San Pedro Creek is the drainage system for the majority of the Linda Mar and Park Pacific neighborhood. Almost all of the storm drains associated with residential development in the watersheds empty into the Creek - this means the rain that falls on our roofs, backyards, driveways and streets makes its way to the gutter, down the storm drain and to the creek. Since this water is untreated, any and all pollutants and contaminants get picked picked up and end up in our creek and then the ocean at Linda Mar Beach.

Although San Pedro Creek is not the only source of pollution to Linda Mar Beach, it is a significant contributor. This contribution has led Linda Mar Beach to be one of the dirtiest beaches on the West Coast, placing number 3 on Heal The Bay’s 2017-2018 Beach Report Card located HERE.

San Pedro Creek and Linda Mar Beach are also and tested weekly by the San Mateo County Health Department and more often than not, found to be unsafe for human contact. Their weekly reports can be found HERE.

Beach Bummer.jpg




Upland erosion and failing stream banks, exacerbated by rapid runoff from hard surfaces in residential areas, contribute excessive sediment, which can be harmful to steelhead and other aquatic organisms, and threaten property along the stream.



Bacteria found in dog, horse, deer and bird excrement have been found in the creek. Although not problematic for fish, they pose a hazard for humans who come in contact with the water.



Although the amount is unknown, the presence of bubbles and foam on the water surface during the “first flush” and isolated events has been documented and is an indication of this type of pollutant. Soups and detergenst typically come from the washing of cars on the street or leaky sewer laterals and mains.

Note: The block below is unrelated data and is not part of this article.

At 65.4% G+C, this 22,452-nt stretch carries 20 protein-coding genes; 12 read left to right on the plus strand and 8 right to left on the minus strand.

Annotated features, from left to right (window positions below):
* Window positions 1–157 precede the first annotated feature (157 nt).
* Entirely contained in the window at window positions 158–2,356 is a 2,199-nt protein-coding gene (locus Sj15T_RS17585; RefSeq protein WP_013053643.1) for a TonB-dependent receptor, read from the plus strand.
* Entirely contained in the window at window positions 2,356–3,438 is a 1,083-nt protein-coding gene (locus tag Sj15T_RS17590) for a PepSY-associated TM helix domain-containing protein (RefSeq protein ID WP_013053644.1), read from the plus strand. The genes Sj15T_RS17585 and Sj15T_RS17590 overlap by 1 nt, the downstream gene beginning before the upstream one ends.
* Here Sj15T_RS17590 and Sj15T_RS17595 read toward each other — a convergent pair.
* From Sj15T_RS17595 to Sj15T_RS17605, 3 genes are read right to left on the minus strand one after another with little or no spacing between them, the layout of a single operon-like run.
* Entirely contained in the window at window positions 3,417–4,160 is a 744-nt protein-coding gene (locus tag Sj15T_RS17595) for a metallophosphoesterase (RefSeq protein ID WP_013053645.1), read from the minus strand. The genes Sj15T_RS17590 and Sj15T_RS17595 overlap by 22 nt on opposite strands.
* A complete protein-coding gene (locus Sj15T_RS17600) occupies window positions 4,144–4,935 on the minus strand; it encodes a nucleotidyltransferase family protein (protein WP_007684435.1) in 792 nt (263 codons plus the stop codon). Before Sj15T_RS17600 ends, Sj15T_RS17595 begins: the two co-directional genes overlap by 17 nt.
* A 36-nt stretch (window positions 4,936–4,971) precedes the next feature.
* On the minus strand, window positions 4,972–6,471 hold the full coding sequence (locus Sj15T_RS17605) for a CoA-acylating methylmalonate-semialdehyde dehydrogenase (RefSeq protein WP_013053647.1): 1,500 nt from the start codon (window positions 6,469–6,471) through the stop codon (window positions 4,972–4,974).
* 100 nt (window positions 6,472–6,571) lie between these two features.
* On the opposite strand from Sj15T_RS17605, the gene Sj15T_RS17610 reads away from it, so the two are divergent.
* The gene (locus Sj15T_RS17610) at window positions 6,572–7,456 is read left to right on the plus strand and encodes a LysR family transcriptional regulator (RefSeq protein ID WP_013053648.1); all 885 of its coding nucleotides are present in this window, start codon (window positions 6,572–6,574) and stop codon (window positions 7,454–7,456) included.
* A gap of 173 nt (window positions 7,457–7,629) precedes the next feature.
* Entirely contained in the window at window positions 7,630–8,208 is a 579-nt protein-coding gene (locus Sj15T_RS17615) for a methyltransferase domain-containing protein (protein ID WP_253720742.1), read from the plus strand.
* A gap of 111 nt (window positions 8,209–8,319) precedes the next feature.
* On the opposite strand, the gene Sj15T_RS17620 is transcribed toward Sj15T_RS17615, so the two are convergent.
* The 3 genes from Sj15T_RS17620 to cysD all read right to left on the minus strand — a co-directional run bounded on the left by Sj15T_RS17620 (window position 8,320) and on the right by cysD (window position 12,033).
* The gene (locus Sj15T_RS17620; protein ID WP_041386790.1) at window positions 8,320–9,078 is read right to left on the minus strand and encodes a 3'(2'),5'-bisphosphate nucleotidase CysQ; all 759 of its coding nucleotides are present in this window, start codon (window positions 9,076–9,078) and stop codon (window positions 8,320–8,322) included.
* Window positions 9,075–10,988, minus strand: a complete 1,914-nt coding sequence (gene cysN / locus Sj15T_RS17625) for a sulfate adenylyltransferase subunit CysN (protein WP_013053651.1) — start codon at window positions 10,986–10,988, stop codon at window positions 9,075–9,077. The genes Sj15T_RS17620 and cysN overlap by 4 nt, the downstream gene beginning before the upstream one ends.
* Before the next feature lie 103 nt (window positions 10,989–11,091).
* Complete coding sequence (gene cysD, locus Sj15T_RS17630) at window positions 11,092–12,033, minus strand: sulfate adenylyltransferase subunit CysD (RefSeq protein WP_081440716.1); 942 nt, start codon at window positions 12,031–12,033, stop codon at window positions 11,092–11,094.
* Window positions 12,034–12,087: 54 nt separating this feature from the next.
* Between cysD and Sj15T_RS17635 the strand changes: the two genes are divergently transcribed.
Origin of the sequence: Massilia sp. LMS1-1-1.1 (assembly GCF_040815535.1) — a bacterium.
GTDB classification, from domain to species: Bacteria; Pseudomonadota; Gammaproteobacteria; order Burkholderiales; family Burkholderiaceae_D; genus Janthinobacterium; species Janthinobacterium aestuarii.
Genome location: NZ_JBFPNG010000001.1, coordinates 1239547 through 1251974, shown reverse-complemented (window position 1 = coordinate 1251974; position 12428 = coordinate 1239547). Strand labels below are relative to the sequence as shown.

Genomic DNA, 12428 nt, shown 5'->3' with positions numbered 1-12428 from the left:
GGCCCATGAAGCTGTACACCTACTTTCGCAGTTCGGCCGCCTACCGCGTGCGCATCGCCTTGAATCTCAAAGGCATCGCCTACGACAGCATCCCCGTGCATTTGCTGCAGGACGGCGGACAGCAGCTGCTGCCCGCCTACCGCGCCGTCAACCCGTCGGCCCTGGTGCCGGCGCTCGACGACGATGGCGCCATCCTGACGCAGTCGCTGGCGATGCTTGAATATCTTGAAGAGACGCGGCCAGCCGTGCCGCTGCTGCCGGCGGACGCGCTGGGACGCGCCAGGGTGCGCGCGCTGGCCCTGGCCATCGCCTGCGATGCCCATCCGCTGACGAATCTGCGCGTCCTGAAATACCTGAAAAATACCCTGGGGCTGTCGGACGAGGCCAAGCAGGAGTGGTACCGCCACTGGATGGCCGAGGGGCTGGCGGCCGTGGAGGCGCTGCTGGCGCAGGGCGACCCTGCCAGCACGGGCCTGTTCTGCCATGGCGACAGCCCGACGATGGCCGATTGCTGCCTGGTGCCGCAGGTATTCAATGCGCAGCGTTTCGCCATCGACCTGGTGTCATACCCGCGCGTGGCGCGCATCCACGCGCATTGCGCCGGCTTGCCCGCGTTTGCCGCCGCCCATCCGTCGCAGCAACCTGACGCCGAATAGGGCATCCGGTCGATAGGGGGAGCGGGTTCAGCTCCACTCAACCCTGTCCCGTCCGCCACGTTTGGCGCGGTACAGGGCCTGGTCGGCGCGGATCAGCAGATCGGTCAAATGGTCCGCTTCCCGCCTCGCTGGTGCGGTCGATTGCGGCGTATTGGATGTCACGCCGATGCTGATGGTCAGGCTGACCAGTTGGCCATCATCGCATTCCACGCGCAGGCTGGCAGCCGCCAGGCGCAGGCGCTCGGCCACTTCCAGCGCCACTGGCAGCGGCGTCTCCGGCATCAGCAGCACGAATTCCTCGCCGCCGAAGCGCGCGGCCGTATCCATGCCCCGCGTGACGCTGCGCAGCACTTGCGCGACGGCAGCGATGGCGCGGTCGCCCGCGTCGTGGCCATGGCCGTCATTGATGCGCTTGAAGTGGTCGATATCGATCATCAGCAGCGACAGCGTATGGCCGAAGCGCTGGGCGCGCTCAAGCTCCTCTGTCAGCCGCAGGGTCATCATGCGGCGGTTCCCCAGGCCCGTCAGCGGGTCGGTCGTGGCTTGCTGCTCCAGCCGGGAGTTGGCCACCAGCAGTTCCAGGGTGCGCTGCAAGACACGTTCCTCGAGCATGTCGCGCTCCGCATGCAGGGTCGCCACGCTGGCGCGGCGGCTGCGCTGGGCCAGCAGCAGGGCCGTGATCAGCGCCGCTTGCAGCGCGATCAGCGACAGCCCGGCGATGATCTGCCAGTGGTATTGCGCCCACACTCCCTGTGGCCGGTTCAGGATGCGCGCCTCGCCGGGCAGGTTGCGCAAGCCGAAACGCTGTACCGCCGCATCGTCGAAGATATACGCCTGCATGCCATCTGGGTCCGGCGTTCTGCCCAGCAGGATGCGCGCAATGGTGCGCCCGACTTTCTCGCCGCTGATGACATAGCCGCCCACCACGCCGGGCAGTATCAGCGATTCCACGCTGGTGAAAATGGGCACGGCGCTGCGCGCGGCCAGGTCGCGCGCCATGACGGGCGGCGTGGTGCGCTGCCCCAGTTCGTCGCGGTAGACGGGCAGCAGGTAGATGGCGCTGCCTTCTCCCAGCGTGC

Pesticides, herbicides and fertilizers can wreak havoc on an ecosystem and typically come when rain transports these compounds from lawns and backyards into the storm water system. Fertilizers can provide the creek with too many nutrients that can lead to algae blooms and fish kills. Herbicides and pesticides can be poisonous to all aquatic organisms.



Road oil and grease, brake linings and other automotive pollutants accumulate on the roads during the dry season, to find their way to the Creek after the first few rains of Winter. These materials cause immediate problems for aquatic life and longer term complications for humans.


Aging and leaky sanitary sewer laterals and mains appear to contaminate the creek with residential sewage waste.


Aquatic organisms of the Creek have evolved to the cool waters and depend on them for their continued survival. If bank vegetation is removed or dies, more of the sun’s radiation makes it to the Creek’s surface and raises the water’s temperature. If the Climate changes, and the days become warmer with less cool precipitation this will increase the water temperature as well.



Because the flows of San Pedro Creek have never been measure, it is unknown how they compare to historical levels. But in Climate Change scenarios with less fog, less rain and more sunny days - the arithmetic will simply put less water in the watershed each year and flows will reduce.


SPC 0093.jpg
SPC 0102.jpg
SPC 0009.jpg
SPC 0010.JPG
SPC 0017.JPG
SPC 0032.jpg
SPC 0091.jpg
SPC 0073.jpg
SPC 0105.jpg